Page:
Conservation interests should have seen that trying to transplant western models of park management was inappropriate. In some cases, militancy about park protection has been essential: anti-poaching efforts were inept against armed gangs of poachers until well-trained, well-equipped guards were instructed to shoot on sight. Every African park where rhinos and elephants still survive now has a shoot-on-sight policy, effectively eliminating poaching. But the same mentality applied to surrounding populations has set conservation back severely.
How things should be
A Pareto optimality is our goal. Table I clearly illustrates that conservation and tourism will remain a major contributor. Kenyan conservation is intimately tied to the Maasai and how they utilize their land. But no solution can outright fix past policy failures and resurrect Maasai independence; Maasai have changed as a culture and have lost too much of their best land to return to nomadic pastoralism. Higher population densities and changed cattle rotations mean Maasai now heavily impact the land they occupy. Maasai are no longer compatible within protected areas, with the possible exception of narrow corridors for water access or emergency drought forage. To say that Maasai can still coexist with wildlife without impact is to perceive the Maasai as a static culture outside modern economic concerns. An example of this is in Namelok, an area adjacent to Amboseli: incorporated as a group ranch in the 1970’s, the swamps were immediately drained for farming and wildlife was driven out so that all was gone by 1980 (Western 1997). Therefore, conservation is not well served by digging in proverbial heels to insist on absolute segregation, but multiple uses are no longer entirely compatible.
It has become quite popular to bash conservation interests for an insensitivity to the needs of local peoples, but it should be recognized that conservation has only been a small, albeit visible force marginalizing the Maasai. Agricultural development, especially under the colonial and Kenyatta governments, was by far the largest force of change. But to the Maasai, this land is lost. (10) This puts the burden of de-marginalizing the Maasai largely on conservation interests. Fortunately the income generated by parks and tourism is more than sufficient if revenue sharing and other developments can realign who gains from tourism with who pays for lost land. The positive externality of wildlife on Maasai land needs accounting for. Shared revenue should provide services and direct payment for Maasai, in an amount not to exceed their opportunity cost for lost land. Community development projects have frequently made the error of over-providing and thereby attracting more people to the border or buffer zone of the park they wish to protect. Revenue sharing requires Maasai participation to understand actual need, and an allocation mechanism that is less vulnerable to corruption than past systems. Park revenue and funding has been frequently lost to corruption in part because no feedback loops or market signals exist to show depletion of the natural resource base. Wildlife must come to have value enough on Maasai land that it is worth saving. Community-based tourism projects have strong potential to provide income for rural Maasai, especially as ‘ecotourism’ gains popularity. Other possibilities are harvesting game meat and hunting safaris. Small scale projects are currently experimenting with all of these, and deserve more attention by the conservation community.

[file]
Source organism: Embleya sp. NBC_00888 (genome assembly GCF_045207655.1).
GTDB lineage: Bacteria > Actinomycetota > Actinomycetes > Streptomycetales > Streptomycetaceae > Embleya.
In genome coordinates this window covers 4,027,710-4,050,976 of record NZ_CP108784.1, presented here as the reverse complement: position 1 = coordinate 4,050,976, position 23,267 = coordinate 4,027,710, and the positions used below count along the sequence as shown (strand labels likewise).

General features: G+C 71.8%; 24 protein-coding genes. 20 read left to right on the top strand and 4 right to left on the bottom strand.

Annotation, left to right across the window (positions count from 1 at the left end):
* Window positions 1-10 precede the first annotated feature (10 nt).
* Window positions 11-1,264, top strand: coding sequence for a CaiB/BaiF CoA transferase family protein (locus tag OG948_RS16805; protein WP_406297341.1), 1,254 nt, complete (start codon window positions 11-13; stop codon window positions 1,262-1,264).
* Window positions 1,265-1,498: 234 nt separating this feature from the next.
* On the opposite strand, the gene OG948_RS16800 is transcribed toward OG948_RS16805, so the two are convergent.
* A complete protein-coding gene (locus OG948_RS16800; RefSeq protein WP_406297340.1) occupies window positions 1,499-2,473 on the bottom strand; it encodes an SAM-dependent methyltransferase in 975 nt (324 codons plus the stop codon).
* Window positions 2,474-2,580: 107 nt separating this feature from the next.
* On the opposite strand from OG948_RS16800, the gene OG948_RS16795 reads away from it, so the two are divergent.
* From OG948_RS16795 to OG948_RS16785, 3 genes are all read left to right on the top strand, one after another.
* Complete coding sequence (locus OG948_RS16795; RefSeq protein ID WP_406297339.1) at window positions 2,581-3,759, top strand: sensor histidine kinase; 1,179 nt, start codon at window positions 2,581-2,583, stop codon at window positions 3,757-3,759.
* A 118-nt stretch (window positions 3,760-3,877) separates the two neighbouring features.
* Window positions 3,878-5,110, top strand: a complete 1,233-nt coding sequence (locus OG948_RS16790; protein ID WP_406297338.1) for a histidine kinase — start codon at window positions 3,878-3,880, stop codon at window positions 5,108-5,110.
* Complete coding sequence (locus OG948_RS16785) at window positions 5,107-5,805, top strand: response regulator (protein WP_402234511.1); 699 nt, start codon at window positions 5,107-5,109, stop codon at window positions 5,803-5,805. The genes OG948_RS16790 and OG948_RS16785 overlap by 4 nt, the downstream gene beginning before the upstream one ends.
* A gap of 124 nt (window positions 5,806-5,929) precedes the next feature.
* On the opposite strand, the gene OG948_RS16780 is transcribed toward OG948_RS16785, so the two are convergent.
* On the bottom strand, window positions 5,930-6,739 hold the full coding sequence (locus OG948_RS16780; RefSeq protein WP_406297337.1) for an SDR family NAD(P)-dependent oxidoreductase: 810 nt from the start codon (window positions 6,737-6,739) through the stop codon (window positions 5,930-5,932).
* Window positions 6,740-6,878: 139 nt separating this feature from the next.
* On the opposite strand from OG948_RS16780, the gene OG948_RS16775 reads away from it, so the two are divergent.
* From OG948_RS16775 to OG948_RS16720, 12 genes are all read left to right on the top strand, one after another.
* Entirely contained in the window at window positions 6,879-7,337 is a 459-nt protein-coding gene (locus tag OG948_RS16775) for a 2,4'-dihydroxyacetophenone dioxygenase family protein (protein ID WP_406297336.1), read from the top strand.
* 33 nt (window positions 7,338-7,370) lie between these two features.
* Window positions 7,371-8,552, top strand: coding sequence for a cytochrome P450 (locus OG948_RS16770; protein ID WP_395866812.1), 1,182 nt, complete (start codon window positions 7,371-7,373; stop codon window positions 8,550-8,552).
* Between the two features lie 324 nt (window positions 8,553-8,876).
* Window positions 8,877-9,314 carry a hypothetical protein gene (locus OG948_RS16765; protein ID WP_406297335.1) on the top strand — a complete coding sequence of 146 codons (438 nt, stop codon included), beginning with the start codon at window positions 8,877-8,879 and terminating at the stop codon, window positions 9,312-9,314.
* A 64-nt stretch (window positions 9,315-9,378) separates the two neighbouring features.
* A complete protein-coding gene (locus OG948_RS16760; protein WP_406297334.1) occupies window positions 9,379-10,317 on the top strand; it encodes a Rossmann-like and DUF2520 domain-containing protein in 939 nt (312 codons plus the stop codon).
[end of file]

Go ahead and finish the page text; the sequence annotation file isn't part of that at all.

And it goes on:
Kenya must eliminate reactionary and conflicting policy not designed on an interdisciplinary basis. Settlement of the Maasai, for example, motivated by World Bank pressure and a call for land tenure security among the Maasai was counterproductive because it proceeded too rapidly and without concern for Maasai tribal structure.
Management and governing capacity must be built within the park system and for the government as a whole. For parks, this means more consistent, secure and transparent funding. While internal funding from gate and hotel fees has its problems, this would eliminate insufficient reinvestment as the current system of central treasury allocation promotes. Individual projects such as the Amboseli pipeline should be secure with individual trust funds for long term maintenance.
It should be noted that investment in park management capacity is not merely an additional expenses consuming profits from the parks. Present lack of capacity short-circuits Kenya’s ability to obtain full resource rents from wildlife. One of the most valuable goods African wildlife produces is ivory, valued at $50 to $100 per pound depending on market conditions. Because elephants produce more ivory per year as they get older (up to 2.2 kg/yr for bulls over age 25), recent modeling has shown that the most profitable way to harvest ivory is to allow elephants to live into old age, die naturally and collect the ivory. Far short of this, Kenya is so rife with corruption it cannot even sell ivory confiscated from poachers and assure the money gets to the central treasury. Kenya has destroyed more than $5,000,000 in confiscated ivory and rhino horn since the inception of KWS. This sum almost equals the amount international conservation foundations have contributed to protection efforts over the same time period.
Improved management of both external conflicts and the internal impacts of tourism are essential to maintain tourism. The drop in tourism income in the early 1990’s came as a wake-up call to the Kenyan government, although their reaction so far has been little more than a marketing effort through KWS. Hopefully concern over the tourism market can leverage greater action. The tourism industry needs good regulation, and development of tourism facilities requires assessment of park capacity.